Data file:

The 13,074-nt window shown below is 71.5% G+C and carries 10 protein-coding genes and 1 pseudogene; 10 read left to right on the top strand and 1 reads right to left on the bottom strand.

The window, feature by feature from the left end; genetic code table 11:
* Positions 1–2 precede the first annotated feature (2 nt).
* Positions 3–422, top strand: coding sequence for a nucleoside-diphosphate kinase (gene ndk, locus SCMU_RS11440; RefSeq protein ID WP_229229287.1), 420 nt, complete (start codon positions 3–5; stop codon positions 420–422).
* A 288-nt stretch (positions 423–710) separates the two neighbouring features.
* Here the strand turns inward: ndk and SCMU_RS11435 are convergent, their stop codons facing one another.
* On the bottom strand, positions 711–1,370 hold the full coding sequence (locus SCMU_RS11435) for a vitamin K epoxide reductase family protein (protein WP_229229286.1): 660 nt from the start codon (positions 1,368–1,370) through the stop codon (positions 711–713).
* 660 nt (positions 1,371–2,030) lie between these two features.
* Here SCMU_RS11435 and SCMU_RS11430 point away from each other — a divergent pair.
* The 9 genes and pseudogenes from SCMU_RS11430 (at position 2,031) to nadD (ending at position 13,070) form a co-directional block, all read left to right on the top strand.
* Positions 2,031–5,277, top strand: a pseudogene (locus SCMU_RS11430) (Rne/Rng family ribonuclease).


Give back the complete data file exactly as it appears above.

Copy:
The 13,074-nt window shown below is 71.5% G+C and carries 10 protein-coding genes and 1 pseudogene; 10 read left to right on the top strand and 1 reads right to left on the bottom strand.

The window, feature by feature from the left end; genetic code table 11:
* Positions 1–2 precede the first annotated feature (2 nt).
* Positions 3–422, top strand: coding sequence for a nucleoside-diphosphate kinase (gene ndk, locus SCMU_RS11440; RefSeq protein ID WP_229229287.1), 420 nt, complete (start codon positions 3–5; stop codon positions 420–422).
* A 288-nt stretch (positions 423–710) separates the two neighbouring features.
* Here the strand turns inward: ndk and SCMU_RS11435 are convergent, their stop codons facing one another.
* On the bottom strand, positions 711–1,370 hold the full coding sequence (locus SCMU_RS11435) for a vitamin K epoxide reductase family protein (protein WP_229229286.1): 660 nt from the start codon (positions 1,368–1,370) through the stop codon (positions 711–713).
* 660 nt (positions 1,371–2,030) lie between these two features.
* Here SCMU_RS11435 and SCMU_RS11430 point away from each other — a divergent pair.
* The 9 genes and pseudogenes from SCMU_RS11430 (at position 2,031) to nadD (ending at position 13,070) form a co-directional block, all read left to right on the top strand.
* Positions 2,031–5,277, top strand: a pseudogene (locus SCMU_RS11430) (Rne/Rng family ribonuclease).